Negotiating Salary

Congratulations, graduate! You’ve landed your first job offer, and now it’s time to negotiate your salary. Negotiating your salary can feel intimidating, but it’s an important step in ensuring that you are paid fairly and are able to start your career off on the right foot. Here are some tips and guidance to help you navigate the salary negotiation process:

  1. Do Your Research: Before you start negotiating, it’s important to know what the average salary is for someone in your field and with your level of experience. Websites like Glassdoor and Payscale can provide you some idea of salary but you need to be sure it is narrowed down regionally. What is offered in one area may be much higher than another due to the cost of living adjustments. You can also reach out to friends or acquaintances who work in your industry and ask them about their experiences with salary negotiations. Your career advisor can also help you!
  2. Know Your Worth: Once you have an idea of what the average salary is for your position, you need to evaluate your own worth. What skills and qualifications do you bring to the table that set you apart from other candidates? What value can you provide to the company? Use this information to determine a salary range that you believe is fair and reasonable.
  3. Try to say “It’s Negotiable”: that way, you hope that the employer will give you the salary info first versus you trying to give it your best guess. If saying negotiable doesn’t work, ask them a questions: “Now that you have met me and have seen my qualifications and skills, what do you believe is a fair offer?” This puts the pressure on the employer to answer with the salary budget they have in mind. If the employer still does not give you a salary range, then give your researched range.
  4. Be Confident: Negotiating your salary can be nerve-wracking, but it’s important to be confident in your abilities and the value you can provide to the company. Remember, the worst they can say is no but make sure your request is reasonable.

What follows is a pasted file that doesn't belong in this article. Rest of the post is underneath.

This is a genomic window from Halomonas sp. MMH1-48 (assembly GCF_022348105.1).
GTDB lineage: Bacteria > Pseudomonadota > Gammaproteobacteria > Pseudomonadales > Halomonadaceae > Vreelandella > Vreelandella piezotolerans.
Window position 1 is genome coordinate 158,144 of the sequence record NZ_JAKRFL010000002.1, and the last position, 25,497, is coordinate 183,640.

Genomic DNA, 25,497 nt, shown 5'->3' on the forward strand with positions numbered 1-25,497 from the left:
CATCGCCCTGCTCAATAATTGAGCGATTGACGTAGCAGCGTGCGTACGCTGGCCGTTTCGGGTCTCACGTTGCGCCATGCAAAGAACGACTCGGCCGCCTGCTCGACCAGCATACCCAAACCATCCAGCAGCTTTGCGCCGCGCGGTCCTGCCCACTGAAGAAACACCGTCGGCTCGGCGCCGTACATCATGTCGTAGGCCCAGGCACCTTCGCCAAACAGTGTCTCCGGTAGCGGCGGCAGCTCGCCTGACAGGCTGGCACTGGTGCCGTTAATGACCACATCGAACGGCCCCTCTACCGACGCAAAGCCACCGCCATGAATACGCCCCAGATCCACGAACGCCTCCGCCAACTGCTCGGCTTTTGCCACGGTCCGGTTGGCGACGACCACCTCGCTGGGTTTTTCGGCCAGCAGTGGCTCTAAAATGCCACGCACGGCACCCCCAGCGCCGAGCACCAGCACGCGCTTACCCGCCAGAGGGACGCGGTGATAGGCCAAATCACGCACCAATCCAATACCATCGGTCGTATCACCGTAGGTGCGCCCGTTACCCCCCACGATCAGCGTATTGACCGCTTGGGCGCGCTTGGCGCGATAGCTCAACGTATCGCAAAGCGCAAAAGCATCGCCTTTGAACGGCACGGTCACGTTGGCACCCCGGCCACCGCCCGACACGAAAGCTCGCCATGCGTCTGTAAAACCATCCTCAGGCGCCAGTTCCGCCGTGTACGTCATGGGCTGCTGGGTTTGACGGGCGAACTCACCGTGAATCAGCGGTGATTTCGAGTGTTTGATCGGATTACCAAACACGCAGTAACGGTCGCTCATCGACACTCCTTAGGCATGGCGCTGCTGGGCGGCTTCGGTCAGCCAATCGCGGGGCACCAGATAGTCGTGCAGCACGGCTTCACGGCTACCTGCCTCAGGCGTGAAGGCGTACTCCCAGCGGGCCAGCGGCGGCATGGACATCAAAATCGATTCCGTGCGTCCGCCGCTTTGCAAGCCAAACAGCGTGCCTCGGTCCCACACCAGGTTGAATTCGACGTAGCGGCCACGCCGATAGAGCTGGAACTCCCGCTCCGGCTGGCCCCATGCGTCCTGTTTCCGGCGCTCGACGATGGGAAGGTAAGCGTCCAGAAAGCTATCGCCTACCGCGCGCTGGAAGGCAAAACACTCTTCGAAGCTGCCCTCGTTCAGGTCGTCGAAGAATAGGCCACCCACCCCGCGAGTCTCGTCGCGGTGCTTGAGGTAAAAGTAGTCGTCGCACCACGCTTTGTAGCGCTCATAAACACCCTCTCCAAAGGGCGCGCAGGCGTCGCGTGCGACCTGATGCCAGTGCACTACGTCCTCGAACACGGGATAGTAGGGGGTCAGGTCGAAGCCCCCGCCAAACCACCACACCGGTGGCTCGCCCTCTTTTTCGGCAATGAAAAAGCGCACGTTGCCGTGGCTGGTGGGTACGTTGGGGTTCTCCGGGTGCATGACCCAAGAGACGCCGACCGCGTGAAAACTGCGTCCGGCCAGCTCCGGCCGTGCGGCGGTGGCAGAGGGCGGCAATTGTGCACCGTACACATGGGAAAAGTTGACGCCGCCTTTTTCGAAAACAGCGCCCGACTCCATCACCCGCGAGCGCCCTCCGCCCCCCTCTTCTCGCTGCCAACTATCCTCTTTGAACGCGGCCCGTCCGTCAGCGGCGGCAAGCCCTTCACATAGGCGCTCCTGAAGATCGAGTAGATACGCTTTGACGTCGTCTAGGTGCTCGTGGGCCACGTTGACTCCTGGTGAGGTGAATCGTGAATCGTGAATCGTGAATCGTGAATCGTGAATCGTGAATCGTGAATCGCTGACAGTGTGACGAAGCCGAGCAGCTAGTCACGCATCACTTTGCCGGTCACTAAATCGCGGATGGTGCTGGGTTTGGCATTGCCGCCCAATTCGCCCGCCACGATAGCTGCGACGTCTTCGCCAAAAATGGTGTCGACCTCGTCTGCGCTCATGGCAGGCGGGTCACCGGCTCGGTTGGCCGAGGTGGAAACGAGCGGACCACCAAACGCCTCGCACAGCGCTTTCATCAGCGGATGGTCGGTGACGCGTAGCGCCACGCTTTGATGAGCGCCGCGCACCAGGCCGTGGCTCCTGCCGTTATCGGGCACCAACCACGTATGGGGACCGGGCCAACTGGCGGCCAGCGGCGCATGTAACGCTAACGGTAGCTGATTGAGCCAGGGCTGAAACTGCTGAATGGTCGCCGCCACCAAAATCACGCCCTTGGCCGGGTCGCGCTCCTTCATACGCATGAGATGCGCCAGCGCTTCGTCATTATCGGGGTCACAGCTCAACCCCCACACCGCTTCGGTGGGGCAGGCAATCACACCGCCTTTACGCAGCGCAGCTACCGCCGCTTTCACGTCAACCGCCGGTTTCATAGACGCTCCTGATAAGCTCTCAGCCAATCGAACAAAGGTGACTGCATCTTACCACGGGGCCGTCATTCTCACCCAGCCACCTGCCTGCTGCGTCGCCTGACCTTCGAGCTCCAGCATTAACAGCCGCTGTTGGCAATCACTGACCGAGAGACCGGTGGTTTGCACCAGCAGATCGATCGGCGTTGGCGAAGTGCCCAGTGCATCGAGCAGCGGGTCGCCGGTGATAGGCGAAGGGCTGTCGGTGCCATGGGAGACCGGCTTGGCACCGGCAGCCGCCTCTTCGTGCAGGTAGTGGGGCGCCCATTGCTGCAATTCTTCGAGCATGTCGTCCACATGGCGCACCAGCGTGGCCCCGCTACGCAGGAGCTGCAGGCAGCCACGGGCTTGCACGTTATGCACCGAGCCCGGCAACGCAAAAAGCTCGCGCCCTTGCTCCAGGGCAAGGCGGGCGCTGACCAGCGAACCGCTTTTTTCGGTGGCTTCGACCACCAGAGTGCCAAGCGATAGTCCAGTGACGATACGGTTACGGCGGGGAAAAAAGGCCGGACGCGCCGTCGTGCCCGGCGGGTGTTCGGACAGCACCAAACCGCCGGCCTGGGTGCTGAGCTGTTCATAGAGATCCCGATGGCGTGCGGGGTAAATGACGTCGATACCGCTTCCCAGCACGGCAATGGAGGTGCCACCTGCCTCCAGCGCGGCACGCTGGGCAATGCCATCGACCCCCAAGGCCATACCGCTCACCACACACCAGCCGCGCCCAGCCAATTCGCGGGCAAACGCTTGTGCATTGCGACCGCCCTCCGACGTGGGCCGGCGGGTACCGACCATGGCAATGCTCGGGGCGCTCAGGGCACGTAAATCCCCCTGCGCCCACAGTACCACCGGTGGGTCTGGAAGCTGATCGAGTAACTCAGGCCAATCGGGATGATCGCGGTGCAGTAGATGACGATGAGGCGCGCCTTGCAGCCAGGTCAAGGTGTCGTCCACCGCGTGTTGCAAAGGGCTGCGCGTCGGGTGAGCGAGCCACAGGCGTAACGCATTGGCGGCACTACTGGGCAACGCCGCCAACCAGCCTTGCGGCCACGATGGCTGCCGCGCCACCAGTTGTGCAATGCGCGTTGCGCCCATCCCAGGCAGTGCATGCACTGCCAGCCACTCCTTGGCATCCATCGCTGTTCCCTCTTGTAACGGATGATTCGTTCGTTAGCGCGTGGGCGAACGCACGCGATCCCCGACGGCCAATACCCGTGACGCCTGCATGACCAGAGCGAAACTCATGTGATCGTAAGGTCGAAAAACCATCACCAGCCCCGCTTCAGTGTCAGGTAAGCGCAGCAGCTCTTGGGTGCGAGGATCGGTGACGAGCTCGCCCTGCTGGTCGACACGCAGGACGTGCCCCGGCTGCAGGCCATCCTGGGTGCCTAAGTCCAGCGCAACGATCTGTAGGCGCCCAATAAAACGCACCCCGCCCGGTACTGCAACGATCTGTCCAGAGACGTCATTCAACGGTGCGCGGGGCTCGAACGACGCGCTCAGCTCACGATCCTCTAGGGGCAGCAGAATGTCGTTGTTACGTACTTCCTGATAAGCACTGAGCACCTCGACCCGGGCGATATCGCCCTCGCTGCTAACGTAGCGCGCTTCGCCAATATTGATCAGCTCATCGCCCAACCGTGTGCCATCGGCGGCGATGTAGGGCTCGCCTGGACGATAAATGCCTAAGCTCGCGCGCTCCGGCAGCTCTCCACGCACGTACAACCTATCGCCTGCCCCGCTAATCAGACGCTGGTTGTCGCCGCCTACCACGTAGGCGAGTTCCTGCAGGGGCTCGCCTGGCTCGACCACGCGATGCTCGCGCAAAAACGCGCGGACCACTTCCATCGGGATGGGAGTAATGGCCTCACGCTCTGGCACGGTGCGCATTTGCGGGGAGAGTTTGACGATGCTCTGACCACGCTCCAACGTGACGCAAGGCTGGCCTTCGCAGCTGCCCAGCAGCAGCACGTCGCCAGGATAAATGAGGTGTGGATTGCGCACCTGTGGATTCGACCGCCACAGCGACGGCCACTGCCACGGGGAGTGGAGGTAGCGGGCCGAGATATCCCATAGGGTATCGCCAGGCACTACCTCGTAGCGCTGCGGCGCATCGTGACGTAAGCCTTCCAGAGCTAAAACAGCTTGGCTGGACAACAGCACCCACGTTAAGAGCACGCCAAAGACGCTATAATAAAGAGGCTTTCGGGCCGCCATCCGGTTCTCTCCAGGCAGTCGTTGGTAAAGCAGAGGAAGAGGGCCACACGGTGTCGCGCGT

5. Practice Your Pitch: It’s important to practice your negotiation pitch ahead of time. Write down your main talking points and practice them out loud with a friend or family member. This will help you feel more prepared and confident when you actually sit down to negotiate.
  6. Be Flexible: While it’s important to have a salary range in mind, it’s also important to be flexible. The company may not be able to meet your exact salary requirements, but they may be able to offer other benefits, such as flexible hours or additional vacation time.
  7. Keep the Conversation Professional: While negotiating your salary, it’s important to keep the conversation professional. Avoid getting emotional or making demands. Instead, focus on the value you can provide to the company and why you believe you deserve a higher salary.
  8. Consider the Whole Package: When negotiating your salary, it’s important to consider the whole package. This includes benefits such as health insurance, retirement plans, and other perks. These benefits can add up to a significant amount of money over time, so don’t overlook them.

Negotiating your salary can be nerve-wracking, but it’s an important step in starting your career off on the right foot. By doing your research, knowing your worth, and being confident in your abilities, you can successfully negotiate a fair and reasonable salary. Good luck!

By Candice Melton
Candice Melton University Director of Career Services